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The Cleveland Show
Chicago is a city known for many great things: the blues, skyscrapers, and deep dish pizza -- to name a few of my personal favourites. What many don't know is how connected Chicago and its history are to a historical great fire. In 1871, in one of the largest disasters of the 19th century, over one third of the city of Chicago was burned to the ground. Now known as the Great Chicago Fire, the disaster changed the city forever. What soon followed was a transformation of the modern city whose influence is still relevant to this day. We're taking a journey through stock photos to demonstrate how.
The date is Sunday, October 8, 1871. In Chicago, it's about 9.00 p.m. A routine night at best, the city's inhabitants are unaware that a fire has just started which will, over the course of the next two days, destroy over one third of Chicago and change all of their lives forever.
The city of Chicago burns for two days straight before rainfall ended the blaze's fury. The fire spreads with great speed, which is attributed largely to Chicago's overuse of wooden structures and strong winds. To this day, Chicago still holds its nickname as the windy city.
It's October 10th, and although the fire has ceased, over one third of the city's valuation has been destroyed. In 34 blocks of complete destruction, 300 persons have died, 73 miles of road and 120 miles of sidewalk are ruined, 175,000 buildings burned down, and 2000 lamposts destroyed.
The Chicago Daily Tribune describes the damages of the fire so fierce that level of disaster has exceed Napoleon's siege of Moscow in 1812.
The Chicago Daily Tribune also releases a cause of the great fire. Writer Michael Ahern pens that the disaster was caused by a poor Irish couple whose cow allegedly knocked over a lantern in their barn. Later, Ahern will admit that this story was merely "colourful copy". To this day, the cause of the Great Chicago Fire remains a mystery.
In the aftermath of the fire, great efforts are being made by the whole United States to provide relief to Chicago. In the city, saloons are being ordered to close by 9.00 p.m. and public buildings are left open for those without homes. The city has fixed the price of food -- no vendor can charge greater than eight cents in cost for a 12-ounce loaf of bread.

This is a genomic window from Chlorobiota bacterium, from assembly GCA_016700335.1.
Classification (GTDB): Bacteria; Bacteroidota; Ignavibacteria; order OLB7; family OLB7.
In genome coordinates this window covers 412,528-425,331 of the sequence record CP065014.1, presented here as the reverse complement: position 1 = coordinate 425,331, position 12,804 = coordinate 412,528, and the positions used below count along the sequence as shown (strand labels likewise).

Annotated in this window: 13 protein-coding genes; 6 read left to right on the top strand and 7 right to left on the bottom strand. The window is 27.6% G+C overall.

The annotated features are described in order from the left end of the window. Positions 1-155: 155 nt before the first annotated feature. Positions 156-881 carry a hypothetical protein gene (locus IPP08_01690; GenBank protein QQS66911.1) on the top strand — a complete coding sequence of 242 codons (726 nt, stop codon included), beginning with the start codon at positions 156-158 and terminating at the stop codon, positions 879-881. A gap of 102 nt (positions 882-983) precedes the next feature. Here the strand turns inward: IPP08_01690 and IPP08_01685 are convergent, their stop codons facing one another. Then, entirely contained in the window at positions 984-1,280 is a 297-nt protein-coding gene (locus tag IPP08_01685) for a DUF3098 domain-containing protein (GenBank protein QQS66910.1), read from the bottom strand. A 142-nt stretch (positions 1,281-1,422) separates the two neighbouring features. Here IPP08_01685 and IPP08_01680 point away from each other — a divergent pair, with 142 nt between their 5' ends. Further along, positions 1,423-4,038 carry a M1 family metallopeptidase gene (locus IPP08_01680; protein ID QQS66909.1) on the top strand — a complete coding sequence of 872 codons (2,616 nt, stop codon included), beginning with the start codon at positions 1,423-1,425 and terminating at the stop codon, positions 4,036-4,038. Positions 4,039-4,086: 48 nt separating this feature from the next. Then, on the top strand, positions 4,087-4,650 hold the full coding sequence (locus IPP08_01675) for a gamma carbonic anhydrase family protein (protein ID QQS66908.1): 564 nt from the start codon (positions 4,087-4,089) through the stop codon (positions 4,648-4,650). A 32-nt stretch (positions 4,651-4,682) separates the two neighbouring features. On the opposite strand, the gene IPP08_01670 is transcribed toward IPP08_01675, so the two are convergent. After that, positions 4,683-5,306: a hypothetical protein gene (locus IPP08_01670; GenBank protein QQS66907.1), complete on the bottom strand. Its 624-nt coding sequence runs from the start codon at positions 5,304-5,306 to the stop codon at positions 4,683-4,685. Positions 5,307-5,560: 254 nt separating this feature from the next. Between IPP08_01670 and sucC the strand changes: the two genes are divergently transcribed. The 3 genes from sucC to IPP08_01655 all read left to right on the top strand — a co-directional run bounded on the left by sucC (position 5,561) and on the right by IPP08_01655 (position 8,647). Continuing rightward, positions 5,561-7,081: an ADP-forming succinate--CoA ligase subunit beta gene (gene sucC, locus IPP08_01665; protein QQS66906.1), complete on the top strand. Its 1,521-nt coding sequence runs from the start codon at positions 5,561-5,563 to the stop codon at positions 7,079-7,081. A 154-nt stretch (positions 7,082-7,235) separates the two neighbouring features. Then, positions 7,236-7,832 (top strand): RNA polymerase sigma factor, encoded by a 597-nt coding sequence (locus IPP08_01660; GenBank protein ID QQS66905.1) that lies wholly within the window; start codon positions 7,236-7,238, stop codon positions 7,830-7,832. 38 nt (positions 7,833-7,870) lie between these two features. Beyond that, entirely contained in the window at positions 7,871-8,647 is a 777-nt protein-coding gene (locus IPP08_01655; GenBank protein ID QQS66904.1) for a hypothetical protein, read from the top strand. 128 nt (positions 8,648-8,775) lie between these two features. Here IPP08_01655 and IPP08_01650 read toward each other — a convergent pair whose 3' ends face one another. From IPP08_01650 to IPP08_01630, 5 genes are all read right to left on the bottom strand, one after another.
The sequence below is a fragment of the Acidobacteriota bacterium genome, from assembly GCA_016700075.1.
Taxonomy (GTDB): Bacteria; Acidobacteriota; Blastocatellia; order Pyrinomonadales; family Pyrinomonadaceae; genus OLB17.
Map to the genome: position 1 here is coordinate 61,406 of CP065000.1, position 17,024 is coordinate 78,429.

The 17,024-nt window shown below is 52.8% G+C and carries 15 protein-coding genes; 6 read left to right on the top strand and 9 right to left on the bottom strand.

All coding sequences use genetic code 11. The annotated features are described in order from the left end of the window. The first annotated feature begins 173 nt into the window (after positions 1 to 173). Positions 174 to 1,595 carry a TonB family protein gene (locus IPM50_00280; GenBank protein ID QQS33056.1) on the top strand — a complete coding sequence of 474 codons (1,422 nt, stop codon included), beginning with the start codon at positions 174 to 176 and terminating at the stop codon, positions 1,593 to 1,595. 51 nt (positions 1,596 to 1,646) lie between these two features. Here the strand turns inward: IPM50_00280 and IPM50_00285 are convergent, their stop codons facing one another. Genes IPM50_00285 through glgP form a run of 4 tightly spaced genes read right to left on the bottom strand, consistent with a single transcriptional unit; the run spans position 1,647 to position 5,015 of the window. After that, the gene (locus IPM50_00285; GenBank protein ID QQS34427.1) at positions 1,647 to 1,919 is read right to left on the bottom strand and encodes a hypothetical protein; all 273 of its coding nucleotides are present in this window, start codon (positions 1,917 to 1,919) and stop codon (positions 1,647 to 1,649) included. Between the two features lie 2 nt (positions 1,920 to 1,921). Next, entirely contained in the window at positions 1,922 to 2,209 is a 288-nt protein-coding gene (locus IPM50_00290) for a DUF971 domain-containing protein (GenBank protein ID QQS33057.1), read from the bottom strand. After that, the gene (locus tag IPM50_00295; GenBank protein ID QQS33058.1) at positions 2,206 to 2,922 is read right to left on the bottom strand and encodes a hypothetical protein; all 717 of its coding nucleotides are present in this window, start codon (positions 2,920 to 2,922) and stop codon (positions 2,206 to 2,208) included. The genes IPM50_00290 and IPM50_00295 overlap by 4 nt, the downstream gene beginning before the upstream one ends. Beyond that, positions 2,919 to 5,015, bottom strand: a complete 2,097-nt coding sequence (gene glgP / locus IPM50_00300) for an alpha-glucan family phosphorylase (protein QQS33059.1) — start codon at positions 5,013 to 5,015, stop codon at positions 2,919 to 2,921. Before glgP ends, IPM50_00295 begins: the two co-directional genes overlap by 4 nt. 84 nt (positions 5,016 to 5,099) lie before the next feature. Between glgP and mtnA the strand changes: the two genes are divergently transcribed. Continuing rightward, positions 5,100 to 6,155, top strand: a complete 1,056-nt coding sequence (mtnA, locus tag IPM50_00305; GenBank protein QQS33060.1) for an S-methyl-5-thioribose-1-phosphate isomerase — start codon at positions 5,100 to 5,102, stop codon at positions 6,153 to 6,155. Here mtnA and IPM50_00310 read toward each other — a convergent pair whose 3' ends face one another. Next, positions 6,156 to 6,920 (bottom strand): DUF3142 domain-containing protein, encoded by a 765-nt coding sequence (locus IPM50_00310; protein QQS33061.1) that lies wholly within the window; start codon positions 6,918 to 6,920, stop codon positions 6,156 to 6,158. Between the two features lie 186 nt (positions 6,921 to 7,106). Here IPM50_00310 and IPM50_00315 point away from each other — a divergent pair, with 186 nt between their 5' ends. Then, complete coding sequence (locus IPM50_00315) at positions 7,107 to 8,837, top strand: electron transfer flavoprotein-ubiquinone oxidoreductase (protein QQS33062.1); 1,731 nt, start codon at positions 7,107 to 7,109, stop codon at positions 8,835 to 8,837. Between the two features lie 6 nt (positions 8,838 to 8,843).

It's 1885, and Chicago is still in a process of being rebuilt. Recent technology, and the city's desire for more fireproof structures allows Chicago to explore new options never before attempted in architecture. It's in this year when George Fuller builds the world's first he skyscraper in Chicago. Following the success of Fuller's skyscraper, many similar structures are built throughout the city. Architecturally, the modern city is born.
Today, Chicago still boasts America's two tallest buildings: the Willis Tower (formerly known as the Sears Tower), and the the Trump International Hotel and Tower.
Back in 1893, Chicago has hit the ground running. Chicago defeats New York City in a bid to host the World's fair. At the fair, scientist Nikola Tesla unveils the first large scale demonstration of alternating current energy -- which now supplies virtually all power grids in North America.
Tesla's display makes Thomas Edison very angry. Thus begins the now infamous "war of currents" over powering North America.
By the turn of the century, Chicago has become a bona fide modern city. Within the steady influx of immigration to the city arrives many blues musicians from Mississippi. Using advancements in electric energy, amplifiers are invented and the blues becomes electrified. The Chicago Blues is born.
Today, electric blues remains one of the greatest influences on popular rock music in history.
By the 1920's prohibition era, Chicago has earned a reputation as a lawless city. America's most famous gangster Al Capone, leads gang activity in the city.
Which in my mind, somehow influences the creation of Chicago deep dish pizza in 1943. It's a tenuous connection, but pizza is always worth mentioning.
Today, Chicago remains one of North America's most diverse and exciting cities. For its residents, the tragedy of the Great Chicago Fire remains unforgotten, and Chicago still boasts a reputation of having some of the best firefighters in the country.
Images by Getty
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